Rewinding the Charts: 23 Years Ago George Michael & Elton John Rose to No. 1

George Michael and Elton John
Dave Hogan/Hulton Archive/Getty Images

George Michael and Elton John photographed on July 13, 1985. 

The signature moment of Elton John and George Michael's 1991 live recording "Don't Let the Sun Go Down on Me" can be heard halfway through the song when Michael ­dramatically announces to the crowd, "Ladies and ­gentlemen ... Mr. Elton John!" The audience's wild cheers nearly drown out the ­performance, foreshadowing the ­success of the single, which was released in late 1991 to ­benefit 10 charities.

On Feb. 1, 1992, the track rose from No. 3 to No. 1 on the Billboard Hot 100, surpassing the performance of John's original studio version, which peaked at No. 2 in 1974. The duet became the eighth No. 1 single for each artist (not counting two other chart-toppers Michael scored as part of Wham in 1984 and '85.)

The roots of the collaboration trace back to March 13, 1985, when John presented Michael with the songwriter of the year honor at the Ivor Novello Awards in London. They became fast friends and soon began contributing to each other's albums. In July of that year, they first performed "Sun" together at Live Aid.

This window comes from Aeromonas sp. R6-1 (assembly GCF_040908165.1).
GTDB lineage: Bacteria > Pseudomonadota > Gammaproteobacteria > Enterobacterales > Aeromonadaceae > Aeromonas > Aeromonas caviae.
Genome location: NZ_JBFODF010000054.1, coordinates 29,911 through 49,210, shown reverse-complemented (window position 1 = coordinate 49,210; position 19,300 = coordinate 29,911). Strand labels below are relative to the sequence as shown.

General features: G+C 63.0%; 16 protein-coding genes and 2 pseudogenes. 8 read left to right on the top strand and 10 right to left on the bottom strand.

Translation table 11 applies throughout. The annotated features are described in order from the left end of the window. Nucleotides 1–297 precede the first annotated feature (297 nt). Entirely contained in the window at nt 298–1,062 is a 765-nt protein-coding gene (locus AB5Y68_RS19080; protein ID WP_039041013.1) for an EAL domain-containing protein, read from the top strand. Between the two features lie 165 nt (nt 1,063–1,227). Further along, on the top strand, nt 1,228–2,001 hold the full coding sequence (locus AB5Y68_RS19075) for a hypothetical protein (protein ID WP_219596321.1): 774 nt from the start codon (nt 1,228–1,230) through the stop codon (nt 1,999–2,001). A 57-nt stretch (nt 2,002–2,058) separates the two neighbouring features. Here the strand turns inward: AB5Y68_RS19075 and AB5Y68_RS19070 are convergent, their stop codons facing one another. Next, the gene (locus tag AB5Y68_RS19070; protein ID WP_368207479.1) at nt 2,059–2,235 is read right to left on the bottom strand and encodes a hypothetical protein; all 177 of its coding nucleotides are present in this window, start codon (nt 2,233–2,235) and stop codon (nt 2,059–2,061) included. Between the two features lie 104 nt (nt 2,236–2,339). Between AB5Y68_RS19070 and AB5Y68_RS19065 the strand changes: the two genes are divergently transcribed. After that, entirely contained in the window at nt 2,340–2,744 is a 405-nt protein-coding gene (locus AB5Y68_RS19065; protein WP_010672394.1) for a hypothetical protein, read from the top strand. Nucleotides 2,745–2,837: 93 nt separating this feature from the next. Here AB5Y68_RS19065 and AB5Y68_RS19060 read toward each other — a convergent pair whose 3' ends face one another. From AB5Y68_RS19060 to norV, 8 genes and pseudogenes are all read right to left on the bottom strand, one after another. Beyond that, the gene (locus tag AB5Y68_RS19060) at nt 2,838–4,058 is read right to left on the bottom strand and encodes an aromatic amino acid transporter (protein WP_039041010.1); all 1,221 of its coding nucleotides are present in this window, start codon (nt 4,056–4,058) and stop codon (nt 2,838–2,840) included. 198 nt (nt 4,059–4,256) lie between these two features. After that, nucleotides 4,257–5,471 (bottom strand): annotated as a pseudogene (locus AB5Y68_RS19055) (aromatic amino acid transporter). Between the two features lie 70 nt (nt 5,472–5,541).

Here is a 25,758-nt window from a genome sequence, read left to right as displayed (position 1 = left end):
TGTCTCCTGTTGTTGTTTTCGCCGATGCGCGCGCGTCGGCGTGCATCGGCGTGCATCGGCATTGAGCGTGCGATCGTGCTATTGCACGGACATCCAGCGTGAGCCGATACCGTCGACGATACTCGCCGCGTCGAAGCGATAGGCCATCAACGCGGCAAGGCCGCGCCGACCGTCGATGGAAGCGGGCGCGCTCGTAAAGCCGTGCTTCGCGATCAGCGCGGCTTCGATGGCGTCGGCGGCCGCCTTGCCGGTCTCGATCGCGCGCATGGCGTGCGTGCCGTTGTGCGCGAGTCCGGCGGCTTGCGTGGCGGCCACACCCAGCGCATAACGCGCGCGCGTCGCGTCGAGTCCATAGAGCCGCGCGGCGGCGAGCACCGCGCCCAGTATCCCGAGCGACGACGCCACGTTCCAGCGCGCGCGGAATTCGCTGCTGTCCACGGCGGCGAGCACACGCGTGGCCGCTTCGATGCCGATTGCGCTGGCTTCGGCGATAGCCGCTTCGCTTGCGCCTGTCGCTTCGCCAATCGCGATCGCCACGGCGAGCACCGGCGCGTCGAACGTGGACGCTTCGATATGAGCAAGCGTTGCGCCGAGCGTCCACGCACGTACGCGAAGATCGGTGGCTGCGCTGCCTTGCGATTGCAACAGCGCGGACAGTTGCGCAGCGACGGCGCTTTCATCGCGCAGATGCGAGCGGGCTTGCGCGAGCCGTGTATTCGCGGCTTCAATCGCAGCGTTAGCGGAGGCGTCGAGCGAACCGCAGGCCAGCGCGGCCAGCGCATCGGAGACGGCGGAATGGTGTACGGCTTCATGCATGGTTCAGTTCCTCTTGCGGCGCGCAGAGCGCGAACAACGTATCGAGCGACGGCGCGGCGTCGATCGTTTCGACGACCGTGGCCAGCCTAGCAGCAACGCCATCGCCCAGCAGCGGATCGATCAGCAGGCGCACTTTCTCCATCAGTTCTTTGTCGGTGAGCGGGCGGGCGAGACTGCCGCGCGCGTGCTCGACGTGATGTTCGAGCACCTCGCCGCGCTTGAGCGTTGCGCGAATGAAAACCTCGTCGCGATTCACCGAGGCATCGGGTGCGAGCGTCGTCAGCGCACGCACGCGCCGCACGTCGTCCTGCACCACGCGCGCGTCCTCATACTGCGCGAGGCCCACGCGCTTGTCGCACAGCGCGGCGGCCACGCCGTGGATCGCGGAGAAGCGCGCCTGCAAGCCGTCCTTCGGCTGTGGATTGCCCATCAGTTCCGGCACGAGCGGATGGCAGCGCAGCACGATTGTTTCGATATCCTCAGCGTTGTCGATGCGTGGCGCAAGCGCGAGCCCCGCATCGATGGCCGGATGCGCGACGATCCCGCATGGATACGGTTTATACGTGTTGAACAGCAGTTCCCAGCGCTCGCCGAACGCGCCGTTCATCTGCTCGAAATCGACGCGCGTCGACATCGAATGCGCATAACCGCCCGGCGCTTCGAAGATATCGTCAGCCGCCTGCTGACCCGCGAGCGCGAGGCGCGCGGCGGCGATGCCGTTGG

On March 23, 1991, John surprised Michael backstage at London's Wembley Arena, and they decided to duet on "Sun," which was already part of Michael's setlist. The single, which was recorded at that show, was Michael's last Hot 100 No. 1 to date, while John's reworking of "Candle in the Wind" (in the wake of Princess Diana's death) returned him to the summit for his longest reign -- 14 weeks -- in 1997 and '98.

Michael and John had a public fallout in 2004, reportedly over comments John made to the press about Michael's marijuana-fueled lifestyle. (He has since quit the drug.) Shortly after reconciling in 2011, they sang "Sun" together at John's White Tie & Tiara charity ball that June.